* Reimagine your print pages. The smart magazines are starting with their actual content and story presentation, coming up with imaginative new ways to engage and surprise readers. At Real Simple, they’ve created a new page in the magazine called “worth sharing,” devoted to web-based content: reader polls on Facebook, Instagram photos, bookmarked blogs. Most importantly, they’ve added watermark on all pages with scannable content. When the reader holds her smartphone over the magazine, she goes to a web page with expanded content: videos, blogs, recipes and more.
Time magazine has gone the other way. They’re doubling down on longform journalism. A recent issue featured a 36-page cover story, the longest in the magazine’s history, on the overcharging of medical costs. It plays to what many people think is still print’s great strength, that it’s the most effective format for in-depth reading.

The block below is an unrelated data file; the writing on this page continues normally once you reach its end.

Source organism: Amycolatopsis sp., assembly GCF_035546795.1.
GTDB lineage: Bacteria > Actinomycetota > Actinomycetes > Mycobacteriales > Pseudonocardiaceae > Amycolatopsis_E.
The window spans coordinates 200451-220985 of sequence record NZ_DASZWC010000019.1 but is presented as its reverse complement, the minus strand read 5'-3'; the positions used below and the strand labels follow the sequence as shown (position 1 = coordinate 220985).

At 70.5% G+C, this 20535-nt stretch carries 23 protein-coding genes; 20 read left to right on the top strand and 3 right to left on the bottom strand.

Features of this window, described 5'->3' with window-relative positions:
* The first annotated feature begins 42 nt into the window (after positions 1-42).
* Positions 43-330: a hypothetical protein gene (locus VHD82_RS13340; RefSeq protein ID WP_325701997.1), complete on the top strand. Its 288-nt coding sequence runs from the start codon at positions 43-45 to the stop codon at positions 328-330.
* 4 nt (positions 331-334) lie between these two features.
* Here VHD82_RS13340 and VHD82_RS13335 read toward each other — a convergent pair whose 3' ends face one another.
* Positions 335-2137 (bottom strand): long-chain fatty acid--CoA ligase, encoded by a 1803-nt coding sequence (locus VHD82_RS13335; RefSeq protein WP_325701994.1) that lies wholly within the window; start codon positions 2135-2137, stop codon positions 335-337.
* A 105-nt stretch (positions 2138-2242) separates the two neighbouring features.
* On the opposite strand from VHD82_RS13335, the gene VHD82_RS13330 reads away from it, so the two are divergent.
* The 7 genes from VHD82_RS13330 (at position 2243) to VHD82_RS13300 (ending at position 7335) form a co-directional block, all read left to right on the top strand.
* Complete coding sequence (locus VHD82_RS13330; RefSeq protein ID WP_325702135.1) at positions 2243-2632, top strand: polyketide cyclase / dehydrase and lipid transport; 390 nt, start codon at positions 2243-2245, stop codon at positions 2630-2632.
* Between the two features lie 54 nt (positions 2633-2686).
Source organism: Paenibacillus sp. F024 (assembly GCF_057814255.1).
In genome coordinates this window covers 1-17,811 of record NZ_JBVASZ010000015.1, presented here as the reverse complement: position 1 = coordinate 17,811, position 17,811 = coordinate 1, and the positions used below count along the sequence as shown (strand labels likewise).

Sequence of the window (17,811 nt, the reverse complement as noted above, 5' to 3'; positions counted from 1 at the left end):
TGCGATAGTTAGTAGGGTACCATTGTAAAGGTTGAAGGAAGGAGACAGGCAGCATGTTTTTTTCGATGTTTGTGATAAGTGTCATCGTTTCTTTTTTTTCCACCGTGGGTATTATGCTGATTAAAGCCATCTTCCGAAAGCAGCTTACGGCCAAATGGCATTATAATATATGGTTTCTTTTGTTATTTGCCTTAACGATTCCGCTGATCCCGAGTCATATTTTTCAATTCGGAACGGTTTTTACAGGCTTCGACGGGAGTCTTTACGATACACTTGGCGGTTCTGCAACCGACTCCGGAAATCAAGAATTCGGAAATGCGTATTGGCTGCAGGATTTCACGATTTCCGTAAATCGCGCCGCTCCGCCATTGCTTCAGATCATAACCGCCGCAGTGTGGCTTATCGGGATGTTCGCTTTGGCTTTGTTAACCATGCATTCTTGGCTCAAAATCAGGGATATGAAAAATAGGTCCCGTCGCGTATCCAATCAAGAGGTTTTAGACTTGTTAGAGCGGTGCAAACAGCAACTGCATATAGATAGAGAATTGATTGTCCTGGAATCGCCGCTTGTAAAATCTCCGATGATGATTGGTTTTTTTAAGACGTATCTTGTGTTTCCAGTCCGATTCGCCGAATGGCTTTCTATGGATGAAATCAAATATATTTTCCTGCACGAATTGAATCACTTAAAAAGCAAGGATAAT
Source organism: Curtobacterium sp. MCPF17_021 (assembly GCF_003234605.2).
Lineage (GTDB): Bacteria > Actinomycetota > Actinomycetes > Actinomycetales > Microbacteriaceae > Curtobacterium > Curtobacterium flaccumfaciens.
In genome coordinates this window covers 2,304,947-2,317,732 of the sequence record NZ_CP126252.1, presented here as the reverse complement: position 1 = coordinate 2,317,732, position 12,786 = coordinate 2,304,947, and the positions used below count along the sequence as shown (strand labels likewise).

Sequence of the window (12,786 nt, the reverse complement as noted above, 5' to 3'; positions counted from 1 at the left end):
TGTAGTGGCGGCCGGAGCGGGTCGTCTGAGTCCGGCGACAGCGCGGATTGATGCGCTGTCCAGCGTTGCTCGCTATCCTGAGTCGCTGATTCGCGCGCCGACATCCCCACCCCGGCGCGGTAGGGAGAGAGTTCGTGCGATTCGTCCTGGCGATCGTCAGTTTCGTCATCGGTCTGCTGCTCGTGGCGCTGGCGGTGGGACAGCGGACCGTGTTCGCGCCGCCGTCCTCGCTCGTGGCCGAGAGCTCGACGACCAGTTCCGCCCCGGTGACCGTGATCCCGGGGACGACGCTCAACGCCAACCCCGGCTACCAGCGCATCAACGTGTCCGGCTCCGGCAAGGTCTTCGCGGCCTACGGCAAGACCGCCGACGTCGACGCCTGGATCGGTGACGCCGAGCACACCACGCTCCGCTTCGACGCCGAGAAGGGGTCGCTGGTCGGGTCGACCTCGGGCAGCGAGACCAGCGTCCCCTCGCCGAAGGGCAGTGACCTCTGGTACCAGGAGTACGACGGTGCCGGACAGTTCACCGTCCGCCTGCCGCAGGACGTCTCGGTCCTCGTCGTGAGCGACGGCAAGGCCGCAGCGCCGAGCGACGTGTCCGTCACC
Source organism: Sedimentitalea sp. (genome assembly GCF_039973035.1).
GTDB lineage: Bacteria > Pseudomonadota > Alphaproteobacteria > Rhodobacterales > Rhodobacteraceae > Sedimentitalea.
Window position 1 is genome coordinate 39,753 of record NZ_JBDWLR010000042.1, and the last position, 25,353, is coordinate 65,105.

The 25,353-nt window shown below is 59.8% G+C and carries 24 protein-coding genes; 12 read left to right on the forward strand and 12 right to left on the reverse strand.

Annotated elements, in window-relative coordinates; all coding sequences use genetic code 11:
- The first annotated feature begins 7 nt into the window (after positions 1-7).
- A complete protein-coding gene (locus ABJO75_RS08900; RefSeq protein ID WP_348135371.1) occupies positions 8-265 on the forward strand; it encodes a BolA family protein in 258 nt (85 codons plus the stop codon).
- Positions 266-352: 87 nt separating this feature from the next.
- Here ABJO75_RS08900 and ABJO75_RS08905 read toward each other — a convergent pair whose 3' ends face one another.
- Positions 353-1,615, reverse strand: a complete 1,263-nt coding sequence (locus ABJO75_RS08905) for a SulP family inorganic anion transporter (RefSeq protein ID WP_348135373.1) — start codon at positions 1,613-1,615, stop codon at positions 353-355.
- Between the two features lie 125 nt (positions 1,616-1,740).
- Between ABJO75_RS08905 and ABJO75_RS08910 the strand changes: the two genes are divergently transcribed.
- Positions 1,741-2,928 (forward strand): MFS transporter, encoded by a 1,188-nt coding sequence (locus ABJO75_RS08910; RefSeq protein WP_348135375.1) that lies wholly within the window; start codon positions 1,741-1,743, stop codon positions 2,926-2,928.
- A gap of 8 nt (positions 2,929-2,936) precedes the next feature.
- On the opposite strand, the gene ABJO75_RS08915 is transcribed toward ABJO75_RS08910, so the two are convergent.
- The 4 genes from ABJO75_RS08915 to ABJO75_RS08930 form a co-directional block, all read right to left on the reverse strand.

* Connect your platforms. Reader’s Digest Canada has introduced Layar content to their print magazines. It’s an easy way for print subscribers to access slideshows, videos, and other material that is on their iPad editions.
* Build new franchises that grow out of existing formats. Fast Company’s Fastcodesign project has taken on a life of its own. It started as a channel on the magazine’s website, and now has become its own brand, with a daily email newsletter, and most importantly, an annual design competition that this year will grow into a one-day conference. Not only does it provide a steady flow of content to various platforms, but it’s a new and healthy revenue stream.
* Promote your products. You put out a magazine every month. How do you let your community know that there’s a new issue, that they should stop and take notice? One thing a lot of people are doing now is making promotional videos, for both print and app editions. Look at this brilliant promo from British men’s magazine Port.